HILLSDALE - The Hillsdale City Police Department is taking a proactive approach to preparing for the possibility of an active shooter locally.
"The world is changing in front of us," Mayor Adam Stockford said. "We're taking proactive measures for things that are unlikely to happen, but are absolutely possible. And that's credit to Chief (Scott) Hephner's preparedness. We don't want to be the city on the television saying 'we didn't think it would happen here.'"
Locally, at the end of the 2021-22 school year, a number of copycat threats were made by students at various school districts throughout the county following a school shooting in Oxford, Michigan.
Law enforcement officers investigated the threats - many of which were simple notes written on bathroom walls and lockers - and the Hillsdale County Prosecuting Attorney's Office charged the culprits with felony-level criminal charges in the county's juvenile courts.
Although many of the threats made in 2021-22 were vague with unknown intent, Hillsdale County has had one incident that came close to fruition.
On March 14, 2018, a handgun and "destructive device" were discovered in a middle school student's locker at Pittsford Middle School prompting a heavy police response which included bomb sniffing dogs and a school evacuation.
More:Parker briefs parents on Pittsford incident
Since then, school districts and law enforcement agencies have been working more closely, sometimes hand in hand, to evolve safety protocols with the latest best business practices.
Jonesville Community Schools have hired a private consulting firm to perform a review of the school district's security protocols and provide an assessment for how the district can make improvements.
On Sept. 19, the Hillsdale City Council approved the purchase of rifle rated ballistic shields and accessories for responding to acts of violence and incidents involving the threats of weapons in the amount of $31,655.
More:Local officials discuss whether Hillsdale County is prepared for an active shooter event
The funding will come from the city's public safety equipment millage and the expense does not affect future known purchases from the fund, Police and Fire Chief Scott Hephner said.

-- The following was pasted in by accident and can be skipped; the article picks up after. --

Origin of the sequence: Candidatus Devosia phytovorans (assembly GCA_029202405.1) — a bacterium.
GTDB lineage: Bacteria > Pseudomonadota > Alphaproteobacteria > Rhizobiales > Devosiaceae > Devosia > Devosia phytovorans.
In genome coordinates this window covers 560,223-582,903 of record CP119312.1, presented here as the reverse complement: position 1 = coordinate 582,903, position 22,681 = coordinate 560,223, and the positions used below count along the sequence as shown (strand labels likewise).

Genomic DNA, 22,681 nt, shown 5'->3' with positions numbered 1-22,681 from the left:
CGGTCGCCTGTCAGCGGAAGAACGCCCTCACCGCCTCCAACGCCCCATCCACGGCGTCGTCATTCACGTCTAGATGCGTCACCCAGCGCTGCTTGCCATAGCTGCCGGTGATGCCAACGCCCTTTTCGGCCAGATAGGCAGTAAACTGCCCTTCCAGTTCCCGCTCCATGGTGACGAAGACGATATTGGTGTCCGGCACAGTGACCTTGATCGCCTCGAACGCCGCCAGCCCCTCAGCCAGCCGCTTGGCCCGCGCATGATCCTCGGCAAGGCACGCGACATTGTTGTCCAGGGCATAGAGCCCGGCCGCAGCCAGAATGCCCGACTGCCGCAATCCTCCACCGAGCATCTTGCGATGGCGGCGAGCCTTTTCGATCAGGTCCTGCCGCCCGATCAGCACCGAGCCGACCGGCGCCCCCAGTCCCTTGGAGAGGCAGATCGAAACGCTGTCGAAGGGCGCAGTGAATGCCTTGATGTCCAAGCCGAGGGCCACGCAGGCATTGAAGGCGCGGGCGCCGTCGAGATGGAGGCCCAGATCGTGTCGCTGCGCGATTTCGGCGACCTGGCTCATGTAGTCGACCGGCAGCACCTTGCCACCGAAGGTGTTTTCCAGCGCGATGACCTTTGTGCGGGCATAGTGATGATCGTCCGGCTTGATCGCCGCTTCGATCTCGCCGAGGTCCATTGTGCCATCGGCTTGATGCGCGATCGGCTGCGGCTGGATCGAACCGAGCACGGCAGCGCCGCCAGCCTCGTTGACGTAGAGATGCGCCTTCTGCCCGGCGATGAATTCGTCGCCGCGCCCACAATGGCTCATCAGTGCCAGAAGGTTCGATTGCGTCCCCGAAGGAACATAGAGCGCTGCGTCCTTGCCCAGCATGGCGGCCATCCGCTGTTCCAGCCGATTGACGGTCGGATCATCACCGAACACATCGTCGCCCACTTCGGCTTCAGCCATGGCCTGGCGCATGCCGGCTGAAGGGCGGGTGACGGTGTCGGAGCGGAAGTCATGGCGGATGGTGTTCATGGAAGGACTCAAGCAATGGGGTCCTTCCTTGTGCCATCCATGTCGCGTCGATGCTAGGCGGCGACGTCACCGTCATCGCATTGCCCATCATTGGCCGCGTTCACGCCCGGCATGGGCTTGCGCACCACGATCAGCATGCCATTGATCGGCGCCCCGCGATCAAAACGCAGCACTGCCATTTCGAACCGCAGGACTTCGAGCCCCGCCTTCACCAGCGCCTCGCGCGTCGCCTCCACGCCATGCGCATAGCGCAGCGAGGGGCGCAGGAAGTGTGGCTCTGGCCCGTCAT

Hephner said his department has reviewed after action reports out of the Uvalde, Texas school shooting earlier this year and is using that information to evolve their response strategy.
He said the equipment being purchased is something the department was lacking, but he declined to further describe what it was in order to keep the department's response strategies and protocols confidential.
The additional equipment will benefit more then just the city of Hillsdale, Hephner added, noting mutual aid agreements with other jurisdictions in Hillsdale County where law enforcement numbers have dwindled over the years due to attrition and budget cuts.
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In an earlier interview, Hephner said his officers would take an offensive approach when responding to an active shooter situation locally and the department has already purchased external plate carriers and ballistic helmets for its officers.
The department added "Stop the Bleed" kits to its patrol vehicles and pre-hospital emergency medicine agencies such as Reading Emergency Unit have added additional stocks of trauma-specific equipment such as tourniquets and quit clot gauze.
- Corey Murray is a staff writer for The Hillsdale Daily News and can be reached at email@example.com. Follow him on twitter: @cmurrayhdn.
This article originally appeared on Hillsdale Daily News: City police to purchase additional active shooter response equipment